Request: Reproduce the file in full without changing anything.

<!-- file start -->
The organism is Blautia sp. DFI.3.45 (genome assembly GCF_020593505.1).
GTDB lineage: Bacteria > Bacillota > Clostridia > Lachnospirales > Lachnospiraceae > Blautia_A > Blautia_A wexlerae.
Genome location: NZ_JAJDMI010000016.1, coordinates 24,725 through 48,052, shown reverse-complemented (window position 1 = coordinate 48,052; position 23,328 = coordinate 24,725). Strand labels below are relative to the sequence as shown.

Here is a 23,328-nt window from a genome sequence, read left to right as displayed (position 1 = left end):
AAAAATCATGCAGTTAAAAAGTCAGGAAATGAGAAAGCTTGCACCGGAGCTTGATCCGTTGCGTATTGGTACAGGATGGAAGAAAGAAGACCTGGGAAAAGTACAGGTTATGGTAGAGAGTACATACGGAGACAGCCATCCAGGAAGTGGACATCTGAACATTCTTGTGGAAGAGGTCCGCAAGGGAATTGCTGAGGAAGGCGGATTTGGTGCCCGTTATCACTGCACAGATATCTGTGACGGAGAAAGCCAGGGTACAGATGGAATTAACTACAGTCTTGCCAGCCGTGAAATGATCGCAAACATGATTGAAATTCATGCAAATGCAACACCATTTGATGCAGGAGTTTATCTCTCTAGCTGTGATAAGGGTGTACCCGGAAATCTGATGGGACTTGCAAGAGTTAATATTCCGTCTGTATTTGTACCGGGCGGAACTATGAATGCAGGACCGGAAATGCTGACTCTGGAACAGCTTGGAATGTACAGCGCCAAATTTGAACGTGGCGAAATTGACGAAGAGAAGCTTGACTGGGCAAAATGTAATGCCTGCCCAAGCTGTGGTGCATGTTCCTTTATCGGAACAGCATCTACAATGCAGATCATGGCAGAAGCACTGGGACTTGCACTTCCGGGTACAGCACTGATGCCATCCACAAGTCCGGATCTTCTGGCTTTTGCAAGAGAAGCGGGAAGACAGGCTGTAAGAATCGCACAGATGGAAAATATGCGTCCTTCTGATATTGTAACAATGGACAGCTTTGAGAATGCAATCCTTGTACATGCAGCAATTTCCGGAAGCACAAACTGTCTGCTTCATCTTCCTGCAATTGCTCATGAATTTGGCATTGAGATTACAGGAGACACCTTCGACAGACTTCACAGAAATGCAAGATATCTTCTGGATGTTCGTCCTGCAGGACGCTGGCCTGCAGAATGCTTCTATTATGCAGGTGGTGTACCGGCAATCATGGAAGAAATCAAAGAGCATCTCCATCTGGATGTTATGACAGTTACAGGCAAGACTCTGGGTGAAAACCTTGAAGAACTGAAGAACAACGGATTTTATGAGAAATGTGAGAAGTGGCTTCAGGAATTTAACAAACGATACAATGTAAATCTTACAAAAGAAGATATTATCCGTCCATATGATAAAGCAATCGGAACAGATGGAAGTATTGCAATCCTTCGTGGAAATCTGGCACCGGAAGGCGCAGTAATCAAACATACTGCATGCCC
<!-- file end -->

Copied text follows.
The organism is Blautia sp. DFI.3.45 (genome assembly GCF_020593505.1).
GTDB lineage: Bacteria > Bacillota > Clostridia > Lachnospirales > Lachnospiraceae > Blautia_A > Blautia_A wexlerae.
Genome location: NZ_JAJDMI010000016.1, coordinates 24,725 through 48,052, shown reverse-complemented (window position 1 = coordinate 48,052; position 23,328 = coordinate 24,725). Strand labels below are relative to the sequence as shown.

Here is a 23,328-nt window from a genome sequence, read left to right as displayed (position 1 = left end):
AAAAATCATGCAGTTAAAAAGTCAGGAAATGAGAAAGCTTGCACCGGAGCTTGATCCGTTGCGTATTGGTACAGGATGGAAGAAAGAAGACCTGGGAAAAGTACAGGTTATGGTAGAGAGTACATACGGAGACAGCCATCCAGGAAGTGGACATCTGAACATTCTTGTGGAAGAGGTCCGCAAGGGAATTGCTGAGGAAGGCGGATTTGGTGCCCGTTATCACTGCACAGATATCTGTGACGGAGAAAGCCAGGGTACAGATGGAATTAACTACAGTCTTGCCAGCCGTGAAATGATCGCAAACATGATTGAAATTCATGCAAATGCAACACCATTTGATGCAGGAGTTTATCTCTCTAGCTGTGATAAGGGTGTACCCGGAAATCTGATGGGACTTGCAAGAGTTAATATTCCGTCTGTATTTGTACCGGGCGGAACTATGAATGCAGGACCGGAAATGCTGACTCTGGAACAGCTTGGAATGTACAGCGCCAAATTTGAACGTGGCGAAATTGACGAAGAGAAGCTTGACTGGGCAAAATGTAATGCCTGCCCAAGCTGTGGTGCATGTTCCTTTATCGGAACAGCATCTACAATGCAGATCATGGCAGAAGCACTGGGACTTGCACTTCCGGGTACAGCACTGATGCCATCCACAAGTCCGGATCTTCTGGCTTTTGCAAGAGAAGCGGGAAGACAGGCTGTAAGAATCGCACAGATGGAAAATATGCGTCCTTCTGATATTGTAACAATGGACAGCTTTGAGAATGCAATCCTTGTACATGCAGCAATTTCCGGAAGCACAAACTGTCTGCTTCATCTTCCTGCAATTGCTCATGAATTTGGCATTGAGATTACAGGAGACACCTTCGACAGACTTCACAGAAATGCAAGATATCTTCTGGATGTTCGTCCTGCAGGACGCTGGCCTGCAGAATGCTTCTATTATGCAGGTGGTGTACCGGCAATCATGGAAGAAATCAAAGAGCATCTCCATCTGGATGTTATGACAGTTACAGGCAAGACTCTGGGTGAAAACCTTGAAGAACTGAAGAACAACGGATTTTATGAGAAATGTGAGAAGTGGCTTCAGGAATTTAACAAACGATACAATGTAAATCTTACAAAAGAAGATATTATCCGTCCATATGATAAAGCAATCGGAACAGATGGAAGTATTGCAATCCTTCGTGGAAATCTGGCACCGGAAGGCGCAGTAATCAAACATACTGCATGCCC